What is staphylococcal enteritis? | Gastrointestinal system diseases | NCLEX-RN | Khan Academy

What is staphylococcal enteritis? | Gastrointestinal system diseases | NCLEX-RN | Khan Academy


– Let’s say you have a piece of chicken that’s been lying on the counter top, un-refrigerated for a few days. That chicken will start to spoil, and as it spoils, some bacteria
will start to grow on it. This could be many
different types of bacteria, but the one that I want
to focus on in this video is called Staphylococcus aureus. This bacteria is responsible for causing a type of food poisoning known as Staphylococcal enteritis. If you’ve ever had food poisoning, you’ll know that the many
symptoms include things like Diarrhea, vomiting and nausea,
dehydration and a fever. Let’s say you eat this piece of chicken, and it enters your gastrointestinal tract. So, besides your mouth and esophagus, the first thing it’ll
enter is your stomach. The stomach contains a
very acidic environment. This can be pretty useful,
because it can be used to aid in the digestion of proteins, and it can also be used to
kill off nasty pathogens. This acidic environment is
actually pretty extreme. So a lot of bacteria can’t survive in it. The Staphylococcus aureus
bacteria is no different. So maybe you eat some
of that chicken, right? That bacteria ends up in your stomach. That bacteria may start to die off, but it’s actually pretty sneaky. It’ll actually start to
release these chemicals called Enterotoxins. These Enterotoxins can survive
the acidic environment. So, even if the bacteria
starts to die off, the Enterotoxins will still be around. They can then make their way
into the small intestine. So we have a lot going on here, so let’s actually focus on a small portion of the small intestine in this little box. On the left, we have the
wall of the small intestine. This space over here, is
really just the Lumen. The Lumen is just the interior
space of the small intestine where the food and the
water will pass through. Here, across this green layer, you have those epithelial cells. These will be responsible
for digesting and absorbing the food and water that goes through. Now, the enterotoxin actually
enters the small intestine. When it enters the small intestine, this is when you start to
see a lot of the symptoms. One thing to keep in mind is that this Enterotoxin is also
referred to as a super antigen. An antigen is something that
the immune system may recognize as characteristic of some
kind of foreign particle or foreign pathogen. Maybe you have a T-cell over here. When it encounters that
antigen, it will start to release these chemicals called Cytokines. Now, antigens don’t usually
activate every single T-cell they encounter, because
they’re pretty specific. Super antigens, however, are not specific. They will activate many,
many, many more T-cells. Now, you have this overwhelming release of all of these cytokines. These cytokines can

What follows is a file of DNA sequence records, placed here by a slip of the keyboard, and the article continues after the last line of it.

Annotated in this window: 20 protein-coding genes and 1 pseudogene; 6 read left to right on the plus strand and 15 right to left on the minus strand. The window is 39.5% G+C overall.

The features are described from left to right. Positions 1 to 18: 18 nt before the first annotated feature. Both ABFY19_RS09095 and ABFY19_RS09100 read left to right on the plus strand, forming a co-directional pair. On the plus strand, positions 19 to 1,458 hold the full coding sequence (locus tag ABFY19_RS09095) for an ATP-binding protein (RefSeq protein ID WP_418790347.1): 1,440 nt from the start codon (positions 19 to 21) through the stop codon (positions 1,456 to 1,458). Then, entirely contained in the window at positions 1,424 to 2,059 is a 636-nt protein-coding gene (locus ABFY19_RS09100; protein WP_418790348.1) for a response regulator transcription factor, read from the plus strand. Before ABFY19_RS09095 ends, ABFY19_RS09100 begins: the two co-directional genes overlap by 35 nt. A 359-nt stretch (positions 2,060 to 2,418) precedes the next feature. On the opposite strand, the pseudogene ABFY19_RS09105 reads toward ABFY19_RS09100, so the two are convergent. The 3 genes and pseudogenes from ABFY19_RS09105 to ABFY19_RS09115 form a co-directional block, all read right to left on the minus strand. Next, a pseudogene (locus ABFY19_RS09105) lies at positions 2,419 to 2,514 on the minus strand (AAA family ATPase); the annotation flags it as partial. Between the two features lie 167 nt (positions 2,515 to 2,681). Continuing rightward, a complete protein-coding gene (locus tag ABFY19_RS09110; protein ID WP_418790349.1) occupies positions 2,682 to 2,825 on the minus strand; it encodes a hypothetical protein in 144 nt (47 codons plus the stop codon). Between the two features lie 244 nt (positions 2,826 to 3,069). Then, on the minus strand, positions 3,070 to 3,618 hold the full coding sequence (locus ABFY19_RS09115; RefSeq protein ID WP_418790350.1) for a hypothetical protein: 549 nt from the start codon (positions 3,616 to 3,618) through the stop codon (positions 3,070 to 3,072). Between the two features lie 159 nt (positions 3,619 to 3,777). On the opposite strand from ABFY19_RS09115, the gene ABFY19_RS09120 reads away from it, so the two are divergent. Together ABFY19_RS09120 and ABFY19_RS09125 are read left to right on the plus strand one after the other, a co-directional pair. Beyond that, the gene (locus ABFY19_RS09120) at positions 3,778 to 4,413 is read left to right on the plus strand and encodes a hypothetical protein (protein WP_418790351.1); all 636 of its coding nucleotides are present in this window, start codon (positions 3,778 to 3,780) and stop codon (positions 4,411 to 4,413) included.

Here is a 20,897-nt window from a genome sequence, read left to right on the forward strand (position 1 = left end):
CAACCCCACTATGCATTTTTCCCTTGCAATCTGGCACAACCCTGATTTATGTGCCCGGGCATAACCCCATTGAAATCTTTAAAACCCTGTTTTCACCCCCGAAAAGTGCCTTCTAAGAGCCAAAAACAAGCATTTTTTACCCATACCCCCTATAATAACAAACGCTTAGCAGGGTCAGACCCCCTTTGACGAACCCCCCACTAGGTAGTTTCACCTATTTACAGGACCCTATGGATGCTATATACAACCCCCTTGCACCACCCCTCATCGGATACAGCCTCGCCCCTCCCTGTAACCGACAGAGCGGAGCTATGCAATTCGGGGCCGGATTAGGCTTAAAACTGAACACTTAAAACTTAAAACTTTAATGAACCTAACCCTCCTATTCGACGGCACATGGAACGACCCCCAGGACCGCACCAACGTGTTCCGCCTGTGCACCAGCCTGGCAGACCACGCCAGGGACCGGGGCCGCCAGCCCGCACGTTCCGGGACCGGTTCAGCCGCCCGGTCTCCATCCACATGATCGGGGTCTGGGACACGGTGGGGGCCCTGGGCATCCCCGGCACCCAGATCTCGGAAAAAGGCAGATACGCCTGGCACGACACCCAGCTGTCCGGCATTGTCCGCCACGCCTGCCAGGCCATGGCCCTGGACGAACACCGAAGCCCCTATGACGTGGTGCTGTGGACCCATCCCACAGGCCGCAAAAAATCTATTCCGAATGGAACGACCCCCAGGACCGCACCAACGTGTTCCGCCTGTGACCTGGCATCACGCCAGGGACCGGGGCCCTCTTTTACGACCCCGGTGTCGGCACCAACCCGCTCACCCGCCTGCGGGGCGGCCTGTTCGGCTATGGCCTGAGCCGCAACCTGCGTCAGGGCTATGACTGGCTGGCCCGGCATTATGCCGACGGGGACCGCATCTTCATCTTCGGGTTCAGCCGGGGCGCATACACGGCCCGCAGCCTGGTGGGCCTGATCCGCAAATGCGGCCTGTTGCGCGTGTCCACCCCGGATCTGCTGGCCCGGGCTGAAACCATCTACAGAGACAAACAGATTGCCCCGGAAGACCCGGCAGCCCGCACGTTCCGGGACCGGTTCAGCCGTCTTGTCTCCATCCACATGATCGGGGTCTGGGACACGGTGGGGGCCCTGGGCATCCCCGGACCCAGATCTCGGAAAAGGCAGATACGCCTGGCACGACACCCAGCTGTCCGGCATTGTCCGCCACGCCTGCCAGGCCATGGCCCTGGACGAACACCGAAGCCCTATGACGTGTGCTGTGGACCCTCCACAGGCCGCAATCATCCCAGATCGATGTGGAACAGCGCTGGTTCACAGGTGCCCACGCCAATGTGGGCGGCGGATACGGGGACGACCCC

then go on to do a bunch of different things: One, they can actually
prevent a lot of these epithelial cells from doing their job. That is, they prevent them from absorbing all that food and water. So all of that stuff
that you ate and drank will just pass through as diarrhea. They can also trigger some of the vomiting centers of your brain to force you to vomit that stuff out. Because of all this water
isn’t being absorbed into your system due to the
vomiting and diarrhea, you’re going to experience
some dehydration as well. So, this is how a lot of
those symptoms can arise just because you have
only the enterotoxin. Note that the bacteria isn’t
even in the small intestine. So, let’s say you’re experiencing
all of these symptoms. You may go to the doctor
to confirm what pathogen, exactly is causing
these symptoms to occur. So, when you go to the
doctor, they’re actually going to collect some stool samples. That stool sample will
then be sent off to a lab where they’ll evaluate its contents. So remember, you may not
actually have the bacteria in your system, because that bacteria died in your stomach. What they may look for,
instead, are the enterotoxins. So maybe they find these
enterotoxins in your stool and there’s a pretty
good chance that you have Staphylococcal enteritis. Then how can we treat it? Well, like all forms of food poisoning and gastroenteritis,
one of the best things you can do is to just drink
a lot of water and fluids. This is really to overcome the dehydration that you may be experiencing. Another thing you can
do, and this is something you could even consider
if you have other forms of gastroenteritis or food poisoning is to adopt what’s called the “BRAT diet”. This is really just a synonym for bananas, rice, applesauce and toast. The reason why it might
be a good idea to consider going on this diet while
you have these symptoms is because all of these
foods are very low in fiber. Why is that important to us? Well, fiber actually adds a lot of bulk to the stuff that we’re processing in our gastrointestinal system. So, the more bulk that you’re
trying to digest and absorb, the harder it is for your
gastrointestinal system to really process all of that food. Therefore, if you eat these
foods that are low in fiber, you won’t be adding as much bulk, and your system will be able to process them more easily. Now, hopefully, you won’t
have to stay on this diet for too long, because usually, this type of food poisoning
doesn’t last very long. The vomiting typically
lasts up to 24 hours, and the other symptoms typically resolve in about two to three days. And of course, the best
way to really avoid getting this type of food poisoning is to eat clean food. Make sure you’re always storing the food appropriately, make sure
you’re refrigerating your food, or freezing your
food whenever necessary. Then of course, cooking
your food really well, and drinking clean water.

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